When Chris’ girlfriend Anne comes by the Larsen home to complain that her beau has not fucked her in over a week, perennially pussy-blocked Christine, who has literally no one to confide in, is hardly sympathetic. After complaining about Chris’ recent underwhelming sexual performance, Anne then begins to brag how great of a lover he is in general, stating, “I tell you, sex with him is fantastic. He is a real man, you know? Sometimes he took me really rough, wild…And sometimes, he was suddenly really tender, almost shy. And boy did he go down on me. He sometimes didn’t stop until I came.” At this point, Christine, who sees her friend’s problems as being particularly petty compared to her own, becomes almost murderously jealous and screams at Anne like a truly cracked cunt, “And when are you going to ask how I am? You come in here and tell me a bunch of shit! I had no vacation and I also didn’t get fucked. Welcome to my world. It’s been years, years since he looked at me. It’s been years since he went down on me. What do you think? Do you think you know the world? And you complain about one week? You slut. You could have a thousand men. Look for someone else. But don’t come to me crying your eyes out. I can do that all by myself. I don’t need you here for that. I’m doing shitty! Welcome to my world. Fuck off!”  After all, hell hath no fury like a middle-aged woman who has been screwed out of a sex life because her hubby is more interested in a little boy that looks like the long last brother of Hanson.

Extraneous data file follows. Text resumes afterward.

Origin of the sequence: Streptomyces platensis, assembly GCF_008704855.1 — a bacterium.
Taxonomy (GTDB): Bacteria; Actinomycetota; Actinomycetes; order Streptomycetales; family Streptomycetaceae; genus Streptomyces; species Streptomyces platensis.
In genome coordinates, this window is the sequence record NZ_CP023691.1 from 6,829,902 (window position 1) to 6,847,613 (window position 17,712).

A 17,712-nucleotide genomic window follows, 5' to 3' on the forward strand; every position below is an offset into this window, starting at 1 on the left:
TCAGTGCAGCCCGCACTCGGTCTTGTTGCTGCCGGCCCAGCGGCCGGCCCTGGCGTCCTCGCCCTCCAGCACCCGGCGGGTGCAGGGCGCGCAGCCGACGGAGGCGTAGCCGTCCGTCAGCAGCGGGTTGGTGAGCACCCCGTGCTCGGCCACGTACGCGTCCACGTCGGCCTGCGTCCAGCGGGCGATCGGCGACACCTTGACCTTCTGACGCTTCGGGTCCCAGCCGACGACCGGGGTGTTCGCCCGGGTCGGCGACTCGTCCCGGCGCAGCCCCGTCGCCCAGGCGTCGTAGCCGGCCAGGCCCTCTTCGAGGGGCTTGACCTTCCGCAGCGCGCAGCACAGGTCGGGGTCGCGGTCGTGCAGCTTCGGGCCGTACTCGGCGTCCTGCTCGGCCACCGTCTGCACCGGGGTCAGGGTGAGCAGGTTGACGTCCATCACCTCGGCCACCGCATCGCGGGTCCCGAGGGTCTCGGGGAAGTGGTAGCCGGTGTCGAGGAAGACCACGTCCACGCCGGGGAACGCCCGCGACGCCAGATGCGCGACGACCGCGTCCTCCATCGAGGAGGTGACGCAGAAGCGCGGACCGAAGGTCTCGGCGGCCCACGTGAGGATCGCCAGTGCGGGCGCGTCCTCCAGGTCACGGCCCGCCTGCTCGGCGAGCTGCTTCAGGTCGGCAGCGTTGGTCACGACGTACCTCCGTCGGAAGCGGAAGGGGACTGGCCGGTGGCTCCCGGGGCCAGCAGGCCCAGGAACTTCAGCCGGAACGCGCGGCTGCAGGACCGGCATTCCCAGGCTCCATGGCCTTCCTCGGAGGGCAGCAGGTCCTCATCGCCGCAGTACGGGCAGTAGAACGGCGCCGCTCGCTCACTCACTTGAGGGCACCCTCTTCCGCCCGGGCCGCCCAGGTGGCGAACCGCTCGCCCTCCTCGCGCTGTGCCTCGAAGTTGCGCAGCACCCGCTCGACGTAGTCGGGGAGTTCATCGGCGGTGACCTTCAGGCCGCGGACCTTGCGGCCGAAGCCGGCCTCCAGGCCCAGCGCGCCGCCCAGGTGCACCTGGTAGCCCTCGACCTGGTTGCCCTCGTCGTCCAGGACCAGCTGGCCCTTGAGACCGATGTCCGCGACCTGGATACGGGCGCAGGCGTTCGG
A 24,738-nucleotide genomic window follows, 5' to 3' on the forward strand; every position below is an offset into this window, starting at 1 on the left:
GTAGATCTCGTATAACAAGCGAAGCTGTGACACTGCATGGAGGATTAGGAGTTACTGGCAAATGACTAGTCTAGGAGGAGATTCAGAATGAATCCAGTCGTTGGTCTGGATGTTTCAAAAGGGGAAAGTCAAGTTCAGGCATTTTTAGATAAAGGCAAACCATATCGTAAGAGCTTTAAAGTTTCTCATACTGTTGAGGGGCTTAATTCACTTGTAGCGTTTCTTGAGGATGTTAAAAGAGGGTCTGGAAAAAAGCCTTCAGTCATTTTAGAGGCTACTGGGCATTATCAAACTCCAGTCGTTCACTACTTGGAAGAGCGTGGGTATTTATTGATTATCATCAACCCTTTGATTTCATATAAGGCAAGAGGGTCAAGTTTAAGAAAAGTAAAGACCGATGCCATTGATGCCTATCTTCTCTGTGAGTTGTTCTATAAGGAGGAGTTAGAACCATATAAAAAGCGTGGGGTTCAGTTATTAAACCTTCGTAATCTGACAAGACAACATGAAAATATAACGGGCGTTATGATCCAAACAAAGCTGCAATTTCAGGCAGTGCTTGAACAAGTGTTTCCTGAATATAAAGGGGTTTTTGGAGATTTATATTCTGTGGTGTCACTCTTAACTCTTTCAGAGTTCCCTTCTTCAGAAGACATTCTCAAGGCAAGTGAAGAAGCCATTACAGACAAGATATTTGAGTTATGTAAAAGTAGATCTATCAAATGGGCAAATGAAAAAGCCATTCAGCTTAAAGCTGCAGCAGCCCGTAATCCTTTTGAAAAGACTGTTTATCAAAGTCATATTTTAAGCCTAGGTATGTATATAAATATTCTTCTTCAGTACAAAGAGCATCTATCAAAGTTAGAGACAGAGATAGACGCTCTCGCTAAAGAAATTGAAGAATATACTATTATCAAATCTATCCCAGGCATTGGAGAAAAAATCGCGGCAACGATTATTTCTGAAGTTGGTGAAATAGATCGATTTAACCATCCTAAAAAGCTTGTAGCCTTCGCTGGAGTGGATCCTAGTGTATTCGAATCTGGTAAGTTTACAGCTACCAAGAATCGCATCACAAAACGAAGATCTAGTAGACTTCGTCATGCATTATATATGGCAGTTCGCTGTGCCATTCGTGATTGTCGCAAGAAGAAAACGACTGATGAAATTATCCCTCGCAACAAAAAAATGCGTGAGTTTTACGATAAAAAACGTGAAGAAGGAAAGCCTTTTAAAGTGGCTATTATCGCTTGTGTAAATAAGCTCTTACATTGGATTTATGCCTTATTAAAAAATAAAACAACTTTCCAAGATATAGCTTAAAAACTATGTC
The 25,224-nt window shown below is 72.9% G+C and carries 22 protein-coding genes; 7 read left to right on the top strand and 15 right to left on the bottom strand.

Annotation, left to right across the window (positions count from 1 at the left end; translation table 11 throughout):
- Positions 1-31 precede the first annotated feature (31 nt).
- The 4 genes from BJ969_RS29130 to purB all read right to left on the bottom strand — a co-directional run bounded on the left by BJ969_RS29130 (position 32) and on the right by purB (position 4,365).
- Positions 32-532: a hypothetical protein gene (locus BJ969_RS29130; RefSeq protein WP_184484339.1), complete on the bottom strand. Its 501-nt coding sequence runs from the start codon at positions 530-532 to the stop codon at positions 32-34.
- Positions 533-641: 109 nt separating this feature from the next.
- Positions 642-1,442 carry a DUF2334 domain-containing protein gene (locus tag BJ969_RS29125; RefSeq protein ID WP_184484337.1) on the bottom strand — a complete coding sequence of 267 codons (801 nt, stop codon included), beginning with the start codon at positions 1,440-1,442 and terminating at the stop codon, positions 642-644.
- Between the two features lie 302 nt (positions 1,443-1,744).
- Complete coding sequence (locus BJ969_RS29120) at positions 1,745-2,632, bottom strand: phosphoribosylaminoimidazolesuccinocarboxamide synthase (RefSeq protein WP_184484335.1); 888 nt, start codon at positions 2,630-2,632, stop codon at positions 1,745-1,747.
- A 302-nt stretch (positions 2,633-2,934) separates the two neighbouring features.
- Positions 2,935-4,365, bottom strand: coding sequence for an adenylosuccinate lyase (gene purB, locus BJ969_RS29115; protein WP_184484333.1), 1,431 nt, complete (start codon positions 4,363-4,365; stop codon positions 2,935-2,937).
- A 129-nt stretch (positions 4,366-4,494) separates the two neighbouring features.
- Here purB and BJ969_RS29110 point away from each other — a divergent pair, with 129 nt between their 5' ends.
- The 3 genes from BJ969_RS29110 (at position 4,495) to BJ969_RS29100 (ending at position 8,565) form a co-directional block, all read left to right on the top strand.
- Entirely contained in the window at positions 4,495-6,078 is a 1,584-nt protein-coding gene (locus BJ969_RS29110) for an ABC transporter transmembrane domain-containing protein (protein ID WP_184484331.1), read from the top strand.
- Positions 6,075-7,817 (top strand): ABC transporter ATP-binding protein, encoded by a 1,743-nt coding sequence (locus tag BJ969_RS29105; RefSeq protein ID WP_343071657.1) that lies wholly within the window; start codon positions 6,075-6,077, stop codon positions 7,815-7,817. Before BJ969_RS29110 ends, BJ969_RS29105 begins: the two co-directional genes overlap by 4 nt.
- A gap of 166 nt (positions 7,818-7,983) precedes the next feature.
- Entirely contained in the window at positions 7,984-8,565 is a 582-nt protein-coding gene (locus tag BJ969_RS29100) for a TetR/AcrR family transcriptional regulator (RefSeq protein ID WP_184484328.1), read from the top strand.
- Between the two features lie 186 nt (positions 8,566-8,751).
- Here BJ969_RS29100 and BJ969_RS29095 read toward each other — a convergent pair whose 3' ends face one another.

When Christine discovers she is pregnant as a result of the one rare occasion where her hubby fucked her doggy style, she decides that the best course of action is to give herself a primitive abortion by shoving a coat-hanger up her vagina. Naturally, Markus never learns that she was ever even pregnant, which was Christine's intention, hence why she performed an abortion from the comfort of her home. Meanwhile, Markus becomes exceedingly enraged when Johannes shows up an hour later to one of their secret grillings and screams at the boy, “Are you jerking me around? If so, then don’t come here anymore.” Hoping to regain Markus’ faith in him, Johannes agrees to spend the night with Markus at the summerhouse, though the viewer can only speculate what the two actually do that evening. At this point, Christine begins to suspect that her husband and Johannes have a sick secret relationship and even hints at her knowledge by remarking to Markus, “He’s a nice-looking boy, that Johannes.” After hinting to her hubby that she knows what he and Johannes are doing, Christine maturely decides to squat and piss on Markus’ sandals. When Johannes declares to Markus, “I think I love you. I like your smell” and then adds, “I’ll take my shorts off for you,” it becomes too tempting for the protagonist and he opts to take the boy home. With Markus beginning to ignore him, Johannes decides to randomly show up at his house while his entire family is there and says to the protagonist when he asks what he wants in a somewhat hostile tone, “You said if I need anything, no matter what, I can always come to you.” From there, Johannes demands 150,000 Euros and attempts to blackmail Markus by stating in front of his wife and daughter in a somewhat smug fashion, “I can tell your family how you kissed miss. Or should I say how you get naked in front of me? Or how you grabbed me…Or…how I bled.” Needless to say, when Johannes says he has one hour to get the money or he will tell everyone about their very special relationship, Markus becomes frantic and goes to get the cash. Somewhat shockingly, Christine becomes more enraged with Johannes than her husband as she is jealous of him and hatefully yells at the boy, “You’re ruining our lives. You shitty little rat. You liar.” When Christine asks Johannes if he can prove his claims, the smartass kid smugly states, “The condoms in the coffee can. Markus’s body is completely covered with hair.” While Johannes is talking, Elisabeth decides to grab a Norman Bates-esque butcher knife. As to what happens in the end, you will have to watch the film for and find out for yourself.